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A Simple Way to Reduce Neurovascular Complications in Open Carpal Tunnel Decompression

Baker, Richard H. J. M.R.C.S.; Gill, Katherine M.R.C.S.; Davey, Paul A F.R.C.S.(Orth.)

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Plastic and Reconstructive Surgery: April 2008 - Volume 121 - Issue 4 - p 224e-225e
doi: 10.1097/01.prs.0000305385.60765.da
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This brief communication details a simple way of avoiding the ulnar neurovascular bundle when performing an elective routine open carpal tunnel decompression. The consequences of damaging this structure are paralysis of the small muscles of the hand, ulnar paraesthesia, and possible digital ischemia. The incision used by the senior author is a modification of the standard incision [from the ulnar border of the palmaris longus toward the midpoint of the ring finger (a more ulnar position)], the purpose of which is to reduce the likelihood of damaging the superficial palmar branch of the median nerve, which can cause palmar paraesthesia and a painful scar. This study was stimulated by the observation of the senior author that, using this incision, the ulnar artery is more commonly encountered in patients with small hands. If this is a true observation, then the risk of damaging the ulnar neurovascular bundle structures can be ameliorated by moving the modified incision radially in smaller hands, thereby reducing the procedure’s overall complication rate.

Over 6 months, all patients undergoing carpal tunnel decompression under the care of the senior author had preoperative measurements taken of hand volume (measured by water displacement) and length and wrist circumference (Fig. 1). The same described incision was used in all cases. The ulnar artery was not specifically identified by dissection intraoperatively, but if it was encountered in the process of dividing the subcutaneous fat and palmar ligament, then this fact was recorded.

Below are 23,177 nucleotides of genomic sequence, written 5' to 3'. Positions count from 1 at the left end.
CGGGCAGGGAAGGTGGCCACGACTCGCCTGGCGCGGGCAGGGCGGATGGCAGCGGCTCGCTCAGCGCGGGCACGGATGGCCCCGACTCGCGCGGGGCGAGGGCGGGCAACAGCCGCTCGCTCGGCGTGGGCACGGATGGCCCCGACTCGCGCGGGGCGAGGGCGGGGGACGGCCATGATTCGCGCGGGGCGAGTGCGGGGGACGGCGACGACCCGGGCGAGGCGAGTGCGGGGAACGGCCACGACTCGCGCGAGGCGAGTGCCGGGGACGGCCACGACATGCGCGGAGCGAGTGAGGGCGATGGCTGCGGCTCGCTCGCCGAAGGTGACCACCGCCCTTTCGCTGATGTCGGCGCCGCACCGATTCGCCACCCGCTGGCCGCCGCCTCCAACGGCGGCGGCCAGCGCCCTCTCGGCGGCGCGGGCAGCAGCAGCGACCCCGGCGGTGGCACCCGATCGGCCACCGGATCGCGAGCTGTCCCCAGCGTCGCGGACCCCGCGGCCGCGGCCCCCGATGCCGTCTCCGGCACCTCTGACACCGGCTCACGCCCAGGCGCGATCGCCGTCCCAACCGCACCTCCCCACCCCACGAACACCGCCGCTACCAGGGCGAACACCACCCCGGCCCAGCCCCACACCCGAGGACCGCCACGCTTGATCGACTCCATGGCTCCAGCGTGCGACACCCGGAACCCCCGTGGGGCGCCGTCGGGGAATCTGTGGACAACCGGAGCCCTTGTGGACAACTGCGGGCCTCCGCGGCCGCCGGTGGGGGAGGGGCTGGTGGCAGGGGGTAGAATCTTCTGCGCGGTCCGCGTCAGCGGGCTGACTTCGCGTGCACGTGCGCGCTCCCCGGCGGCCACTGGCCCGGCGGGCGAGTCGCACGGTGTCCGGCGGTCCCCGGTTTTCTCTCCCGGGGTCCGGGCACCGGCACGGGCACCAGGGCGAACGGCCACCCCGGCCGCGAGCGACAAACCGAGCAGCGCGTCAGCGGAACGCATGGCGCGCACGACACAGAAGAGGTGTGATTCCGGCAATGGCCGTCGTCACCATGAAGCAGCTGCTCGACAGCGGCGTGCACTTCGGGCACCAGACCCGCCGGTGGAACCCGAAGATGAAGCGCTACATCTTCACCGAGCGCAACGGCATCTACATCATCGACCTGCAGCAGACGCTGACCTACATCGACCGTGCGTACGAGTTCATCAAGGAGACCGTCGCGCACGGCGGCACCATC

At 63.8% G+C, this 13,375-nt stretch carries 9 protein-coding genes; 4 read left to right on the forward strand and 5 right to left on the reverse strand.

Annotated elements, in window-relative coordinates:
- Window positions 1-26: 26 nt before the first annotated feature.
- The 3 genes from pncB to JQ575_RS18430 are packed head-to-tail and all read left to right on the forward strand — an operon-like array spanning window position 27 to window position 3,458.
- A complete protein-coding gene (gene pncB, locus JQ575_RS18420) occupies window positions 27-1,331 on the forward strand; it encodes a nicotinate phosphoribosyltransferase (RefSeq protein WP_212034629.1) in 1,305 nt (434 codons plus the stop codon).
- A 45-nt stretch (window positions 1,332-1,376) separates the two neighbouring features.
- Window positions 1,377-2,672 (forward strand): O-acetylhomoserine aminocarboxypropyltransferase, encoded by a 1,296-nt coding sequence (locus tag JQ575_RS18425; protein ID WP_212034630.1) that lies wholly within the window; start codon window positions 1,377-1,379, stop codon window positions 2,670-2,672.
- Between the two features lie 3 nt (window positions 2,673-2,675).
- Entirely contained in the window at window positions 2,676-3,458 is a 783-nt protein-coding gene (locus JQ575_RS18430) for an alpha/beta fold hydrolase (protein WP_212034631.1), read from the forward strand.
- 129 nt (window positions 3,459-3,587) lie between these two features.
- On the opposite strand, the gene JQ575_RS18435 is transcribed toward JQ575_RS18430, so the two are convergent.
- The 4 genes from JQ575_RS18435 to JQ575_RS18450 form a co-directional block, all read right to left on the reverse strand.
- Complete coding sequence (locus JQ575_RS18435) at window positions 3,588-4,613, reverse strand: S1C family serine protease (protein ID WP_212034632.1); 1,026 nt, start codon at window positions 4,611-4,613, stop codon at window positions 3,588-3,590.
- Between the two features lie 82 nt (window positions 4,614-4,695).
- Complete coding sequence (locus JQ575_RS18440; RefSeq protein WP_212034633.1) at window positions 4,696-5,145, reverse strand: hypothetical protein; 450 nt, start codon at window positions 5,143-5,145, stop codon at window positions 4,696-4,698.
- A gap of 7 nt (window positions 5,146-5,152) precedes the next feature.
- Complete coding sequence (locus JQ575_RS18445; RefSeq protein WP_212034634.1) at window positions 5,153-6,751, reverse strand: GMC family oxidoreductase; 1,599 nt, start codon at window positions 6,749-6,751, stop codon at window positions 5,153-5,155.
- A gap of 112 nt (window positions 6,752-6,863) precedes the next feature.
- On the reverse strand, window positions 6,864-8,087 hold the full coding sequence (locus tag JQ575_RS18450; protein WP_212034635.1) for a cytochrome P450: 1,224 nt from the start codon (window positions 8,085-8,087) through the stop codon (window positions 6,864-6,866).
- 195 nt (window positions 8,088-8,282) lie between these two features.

Fig. 1.
Fig. 1.:
Hand length and wrist circumference were measured, as was the position of the incision relative to anatomical structures (UNB, ulnar neurovascular bundle; PL, palmaris longus; FCR, flexor carpi radialis).

Thirty patients (39 hands) took part. In 29 hands, the ulnar artery was not encountered and in 10 hands it was. The hands in which the ulnar artery were encountered were found to have, on average, wrist circumference/hand length ratios above 0.95; those hands in which it was not encountered had ratios, on average, below 0.95. This association achieved statistical significance (p < 0.0003).

In conclusion, the likelihood of encountering the ulnar neurovascular bundle in routine carpal tunnel decompression using the described incision can be determined by simply measuring the wrist circumference and hand length and calculating their ratio. Therefore, for trainees new to this procedure, we recommend using the described incision to avoid damaging the superficial palmar branch of the median nerve, except in instances where the patient has a wrist circumference/hand length ratio above 0.95. In these cases, the incision should be moved about 3 to 5 mm radially to reduce the risk of damage to the ulnar neurovascular bundle.

Richard H. J. Baker, M.R.C.S.

Katherine Gill, M.R.C.S.

Paul A Davey, F.R.C.S.(Orth.)

Department of Orthopaedics

Kingston Hospital

Middlesex, United Kingdom


The authors declare no financial or other conflicts of interest.

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©2008American Society of Plastic Surgeons